“These are important visual moments”: artist Robbie Barrat pushes, tests and breaks AI in his works
With a collaboration with Acne under his belt, Robbie talks to us about his plans for the future, which include attending art school for the first time.
If there’s one word to describe new media artist Robbie Barrat, it would be ardent. Currently living in Nantes, France, the West Virginia-born creative has had a distinguished career for someone who’s only 19. Straight out of high school, he worked in a research lab in California before moving to New York where he practiced as an artist, he’s hosted an exhibition in collaboration with artist Ronan Barrot and, most recently, collaborated with Acne Studios on its AW20 collection – all projects which have employed AI or machine learning in some form.
While it’s a bafflingly impressive start to his career from the outside, during our conversation with him over the phone, it becomes clear that it’s simply a product of pure absorption in a field – and a whole load of talent as well.
Growing up, Robbie was naturally interested in robots and was always on the computer as a child. He tells us how he “sort of always knew he wanted to be an artist” but it wasn’t until he started working at NVIDIA in the Bay Area in California that the decision was solidified. “It sucked actually, to be honest,” he recalls. “It was awful. Because I was 17 and I didn’t really have any friends my age. All my friends were, you know, 40-year-old guys.” He had first come into contact with AI while still at high school, when he saw some images from an early paper on GANs (generative adversarial networks). “It was a purely technical demonstration but I was really obsessed with how these generated images would have stuff that looked like text in them but it wasn't readable text,” he says. “And then shortly after I started generating images with paintings.”
Often, when explaining his work for the first time, Robbie will refer to a series of these paintings which he completed in early 2018. Starting with landscapes, he attempted to use a GAN to generate paintings and was able to get fairly realistic results; “but realistic results are very boring after about ten minutes,” he says. It was the discovery that the most compelling things happened when the GAN misinterpreted the information, which really shaped his practice today. He began to experiment with creating nudes where the network was able to “correctly learn ‘rules’ associated with small and local features of paintings (breasts, folds of fat, etc) – but failed to learn rules concerning the overall structure of the portraits (two arms, two legs, one head, proportions, etc).”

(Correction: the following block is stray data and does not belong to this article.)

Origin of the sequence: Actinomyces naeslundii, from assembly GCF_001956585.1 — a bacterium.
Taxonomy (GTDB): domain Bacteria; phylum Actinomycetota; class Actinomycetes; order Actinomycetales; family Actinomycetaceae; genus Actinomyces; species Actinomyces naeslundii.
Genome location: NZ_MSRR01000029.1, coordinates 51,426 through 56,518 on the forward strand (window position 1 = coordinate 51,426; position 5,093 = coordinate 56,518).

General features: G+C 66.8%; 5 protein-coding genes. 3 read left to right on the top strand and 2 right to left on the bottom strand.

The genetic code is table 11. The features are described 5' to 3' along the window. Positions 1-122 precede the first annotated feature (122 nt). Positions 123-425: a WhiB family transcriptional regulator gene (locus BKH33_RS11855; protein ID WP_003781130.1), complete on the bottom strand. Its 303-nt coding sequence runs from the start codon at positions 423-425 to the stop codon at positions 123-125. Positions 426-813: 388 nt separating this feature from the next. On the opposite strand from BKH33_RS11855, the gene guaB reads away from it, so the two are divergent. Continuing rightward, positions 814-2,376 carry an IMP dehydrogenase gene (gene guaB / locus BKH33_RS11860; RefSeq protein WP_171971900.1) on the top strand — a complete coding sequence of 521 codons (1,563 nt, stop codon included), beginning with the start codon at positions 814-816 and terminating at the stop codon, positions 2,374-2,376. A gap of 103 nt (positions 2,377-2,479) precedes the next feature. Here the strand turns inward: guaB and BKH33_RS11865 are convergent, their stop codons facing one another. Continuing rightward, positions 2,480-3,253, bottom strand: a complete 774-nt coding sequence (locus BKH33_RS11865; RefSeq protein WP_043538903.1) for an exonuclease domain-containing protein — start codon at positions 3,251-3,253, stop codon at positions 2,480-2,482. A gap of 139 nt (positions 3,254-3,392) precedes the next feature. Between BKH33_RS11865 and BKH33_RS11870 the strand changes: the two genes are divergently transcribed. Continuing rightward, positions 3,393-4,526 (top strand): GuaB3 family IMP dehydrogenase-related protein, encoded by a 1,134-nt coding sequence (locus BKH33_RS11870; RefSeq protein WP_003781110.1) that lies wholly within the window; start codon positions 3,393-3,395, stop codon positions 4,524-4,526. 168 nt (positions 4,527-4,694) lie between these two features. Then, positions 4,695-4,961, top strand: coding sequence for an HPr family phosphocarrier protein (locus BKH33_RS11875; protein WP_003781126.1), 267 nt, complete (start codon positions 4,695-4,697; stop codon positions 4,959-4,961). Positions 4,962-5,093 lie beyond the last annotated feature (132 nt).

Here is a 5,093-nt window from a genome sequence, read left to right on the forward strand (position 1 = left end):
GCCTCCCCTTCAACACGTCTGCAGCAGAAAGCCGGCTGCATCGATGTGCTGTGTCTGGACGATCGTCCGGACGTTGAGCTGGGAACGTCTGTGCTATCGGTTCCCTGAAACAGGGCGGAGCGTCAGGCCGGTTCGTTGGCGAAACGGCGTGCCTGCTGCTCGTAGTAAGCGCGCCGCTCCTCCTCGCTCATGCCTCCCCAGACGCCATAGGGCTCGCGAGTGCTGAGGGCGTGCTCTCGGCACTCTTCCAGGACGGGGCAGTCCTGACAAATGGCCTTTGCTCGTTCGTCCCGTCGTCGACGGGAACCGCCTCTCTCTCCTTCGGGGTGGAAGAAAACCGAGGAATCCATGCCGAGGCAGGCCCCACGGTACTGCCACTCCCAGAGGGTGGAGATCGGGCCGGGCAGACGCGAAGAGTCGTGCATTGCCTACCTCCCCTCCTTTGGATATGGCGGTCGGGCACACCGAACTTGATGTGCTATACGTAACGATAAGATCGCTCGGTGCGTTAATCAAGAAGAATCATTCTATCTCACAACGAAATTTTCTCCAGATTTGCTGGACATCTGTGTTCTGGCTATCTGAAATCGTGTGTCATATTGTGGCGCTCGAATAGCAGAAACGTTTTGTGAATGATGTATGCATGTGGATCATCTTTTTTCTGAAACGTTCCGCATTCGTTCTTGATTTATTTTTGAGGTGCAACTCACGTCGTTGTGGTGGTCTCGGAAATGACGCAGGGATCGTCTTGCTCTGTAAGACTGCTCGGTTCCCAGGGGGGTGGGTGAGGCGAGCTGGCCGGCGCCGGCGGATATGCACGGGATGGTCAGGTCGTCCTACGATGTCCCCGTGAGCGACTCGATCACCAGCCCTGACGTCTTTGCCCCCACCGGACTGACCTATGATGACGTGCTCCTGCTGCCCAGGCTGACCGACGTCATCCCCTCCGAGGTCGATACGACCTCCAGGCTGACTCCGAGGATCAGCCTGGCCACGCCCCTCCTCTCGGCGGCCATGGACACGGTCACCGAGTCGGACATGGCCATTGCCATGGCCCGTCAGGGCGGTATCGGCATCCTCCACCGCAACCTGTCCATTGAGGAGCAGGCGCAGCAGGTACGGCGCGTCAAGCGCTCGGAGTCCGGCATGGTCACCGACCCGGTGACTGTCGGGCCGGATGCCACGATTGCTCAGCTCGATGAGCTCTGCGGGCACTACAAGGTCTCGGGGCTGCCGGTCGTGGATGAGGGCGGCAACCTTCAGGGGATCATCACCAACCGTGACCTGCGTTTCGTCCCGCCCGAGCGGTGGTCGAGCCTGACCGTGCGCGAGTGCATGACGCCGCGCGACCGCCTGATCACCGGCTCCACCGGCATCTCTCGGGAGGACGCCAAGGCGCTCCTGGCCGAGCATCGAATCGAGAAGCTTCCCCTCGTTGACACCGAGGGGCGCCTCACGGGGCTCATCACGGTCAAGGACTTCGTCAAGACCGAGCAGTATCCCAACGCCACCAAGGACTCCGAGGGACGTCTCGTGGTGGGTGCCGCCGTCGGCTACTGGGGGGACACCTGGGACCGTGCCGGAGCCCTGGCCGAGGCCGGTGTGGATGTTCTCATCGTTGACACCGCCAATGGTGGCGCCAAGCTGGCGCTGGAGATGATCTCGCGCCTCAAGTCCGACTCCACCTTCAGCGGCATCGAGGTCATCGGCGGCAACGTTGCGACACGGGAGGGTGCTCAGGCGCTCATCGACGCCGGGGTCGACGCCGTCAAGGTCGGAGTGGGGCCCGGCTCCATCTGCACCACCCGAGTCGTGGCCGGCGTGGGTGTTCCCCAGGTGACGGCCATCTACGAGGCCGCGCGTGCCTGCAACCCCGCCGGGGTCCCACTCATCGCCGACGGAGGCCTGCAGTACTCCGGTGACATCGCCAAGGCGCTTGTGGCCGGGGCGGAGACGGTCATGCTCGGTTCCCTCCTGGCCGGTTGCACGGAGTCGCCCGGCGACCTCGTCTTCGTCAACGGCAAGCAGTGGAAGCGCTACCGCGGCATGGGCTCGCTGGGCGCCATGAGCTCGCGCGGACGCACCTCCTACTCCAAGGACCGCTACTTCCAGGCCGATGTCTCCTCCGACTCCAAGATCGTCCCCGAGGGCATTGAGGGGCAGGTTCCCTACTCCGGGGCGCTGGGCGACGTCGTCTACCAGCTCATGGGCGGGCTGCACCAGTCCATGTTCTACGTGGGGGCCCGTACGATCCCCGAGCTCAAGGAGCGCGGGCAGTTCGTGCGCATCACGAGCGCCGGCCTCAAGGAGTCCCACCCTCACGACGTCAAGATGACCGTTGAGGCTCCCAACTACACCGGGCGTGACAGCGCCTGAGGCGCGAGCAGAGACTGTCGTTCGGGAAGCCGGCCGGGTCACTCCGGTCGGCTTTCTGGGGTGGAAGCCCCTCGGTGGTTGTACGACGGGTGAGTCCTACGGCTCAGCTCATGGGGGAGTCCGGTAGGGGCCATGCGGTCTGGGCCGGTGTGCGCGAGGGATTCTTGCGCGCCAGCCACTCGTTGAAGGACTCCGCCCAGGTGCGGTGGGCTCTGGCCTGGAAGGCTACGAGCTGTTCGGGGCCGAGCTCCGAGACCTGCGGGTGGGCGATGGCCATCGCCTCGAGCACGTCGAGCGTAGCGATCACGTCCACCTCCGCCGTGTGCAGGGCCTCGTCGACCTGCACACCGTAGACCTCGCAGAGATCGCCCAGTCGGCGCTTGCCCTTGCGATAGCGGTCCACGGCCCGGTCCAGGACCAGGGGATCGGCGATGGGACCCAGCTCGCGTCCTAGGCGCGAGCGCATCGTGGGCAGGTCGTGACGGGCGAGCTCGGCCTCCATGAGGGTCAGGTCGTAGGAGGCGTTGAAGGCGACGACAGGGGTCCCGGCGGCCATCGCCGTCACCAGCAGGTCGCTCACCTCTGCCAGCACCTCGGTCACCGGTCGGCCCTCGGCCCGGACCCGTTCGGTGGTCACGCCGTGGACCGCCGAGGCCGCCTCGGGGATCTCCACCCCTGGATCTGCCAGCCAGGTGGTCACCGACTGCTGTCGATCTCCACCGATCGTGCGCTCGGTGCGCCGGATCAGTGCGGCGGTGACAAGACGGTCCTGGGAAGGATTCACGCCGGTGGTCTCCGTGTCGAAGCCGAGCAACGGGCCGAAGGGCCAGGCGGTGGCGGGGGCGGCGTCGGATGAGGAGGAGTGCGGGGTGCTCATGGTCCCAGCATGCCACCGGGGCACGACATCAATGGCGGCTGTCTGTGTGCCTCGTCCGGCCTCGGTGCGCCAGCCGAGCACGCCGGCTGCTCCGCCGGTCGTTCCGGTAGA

These techniques were employed last year on Robbie’s biggest project to date, a collaboration with Acne Studios on its AW20 collections which launched on 19 January. When asked how the hell this project came about, Robbie explains that in June of the previous year, Acne reached out to him. The team had seen his previous work using Balenciaga data, in which he created entire collections by training an AI on a data set full of Balenciaga’s previous collections, and essentially, Acne wanted to do something similar – but for real, and not just as an experiment. “So, I went to Sweden a few times and worked with them,” Robbie tells us. “I produced images for them – it was really a collaboration with their designers where they would look at the images I was producing and then try to interpret these into outfits.”
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Balenciaga Neural Network
Robbie trained a neural network on the previous four seasons of Acne’s collections in order to create new designs, and he also produced imagery which was directly printed onto garments. Alongside this, he developed tools for the designers themselves to use, where they could click on an area of an outfit and alter or “correct” it somehow. The result is a series of garments which remix the notion of the collar, or the hemline, for example, simply because their concept was produced by an AI with no concept of what they should look like. “I’m really happy with the end result,” he says on this point, “but I’m a bit sad that it wasn’t a bit more bizarre.”